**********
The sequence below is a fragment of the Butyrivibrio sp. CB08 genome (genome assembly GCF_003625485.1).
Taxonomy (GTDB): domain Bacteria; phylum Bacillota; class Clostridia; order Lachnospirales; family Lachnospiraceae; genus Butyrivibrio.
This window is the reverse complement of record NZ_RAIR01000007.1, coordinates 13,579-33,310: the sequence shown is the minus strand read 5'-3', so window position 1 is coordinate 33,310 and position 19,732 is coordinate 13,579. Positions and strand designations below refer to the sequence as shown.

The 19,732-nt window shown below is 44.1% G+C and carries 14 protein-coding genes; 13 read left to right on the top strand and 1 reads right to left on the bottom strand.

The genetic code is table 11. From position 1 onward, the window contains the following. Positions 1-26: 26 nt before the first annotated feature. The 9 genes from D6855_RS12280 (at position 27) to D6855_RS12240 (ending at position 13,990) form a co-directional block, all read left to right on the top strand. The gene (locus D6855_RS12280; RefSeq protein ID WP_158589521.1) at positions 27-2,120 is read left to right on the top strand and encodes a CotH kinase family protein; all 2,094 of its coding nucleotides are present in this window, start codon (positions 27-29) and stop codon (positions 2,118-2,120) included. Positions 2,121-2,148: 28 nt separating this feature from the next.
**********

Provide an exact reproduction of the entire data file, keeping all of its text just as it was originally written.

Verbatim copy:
The sequence below is a fragment of the Butyrivibrio sp. CB08 genome (genome assembly GCF_003625485.1).
Taxonomy (GTDB): domain Bacteria; phylum Bacillota; class Clostridia; order Lachnospirales; family Lachnospiraceae; genus Butyrivibrio.
This window is the reverse complement of record NZ_RAIR01000007.1, coordinates 13,579-33,310: the sequence shown is the minus strand read 5'-3', so window position 1 is coordinate 33,310 and position 19,732 is coordinate 13,579. Positions and strand designations below refer to the sequence as shown.

The 19,732-nt window shown below is 44.1% G+C and carries 14 protein-coding genes; 13 read left to right on the top strand and 1 reads right to left on the bottom strand.

The genetic code is table 11. From position 1 onward, the window contains the following. Positions 1-26: 26 nt before the first annotated feature. The 9 genes from D6855_RS12280 (at position 27) to D6855_RS12240 (ending at position 13,990) form a co-directional block, all read left to right on the top strand. The gene (locus D6855_RS12280; RefSeq protein ID WP_158589521.1) at positions 27-2,120 is read left to right on the top strand and encodes a CotH kinase family protein; all 2,094 of its coding nucleotides are present in this window, start codon (positions 27-29) and stop codon (positions 2,118-2,120) included. Positions 2,121-2,148: 28 nt separating this feature from the next.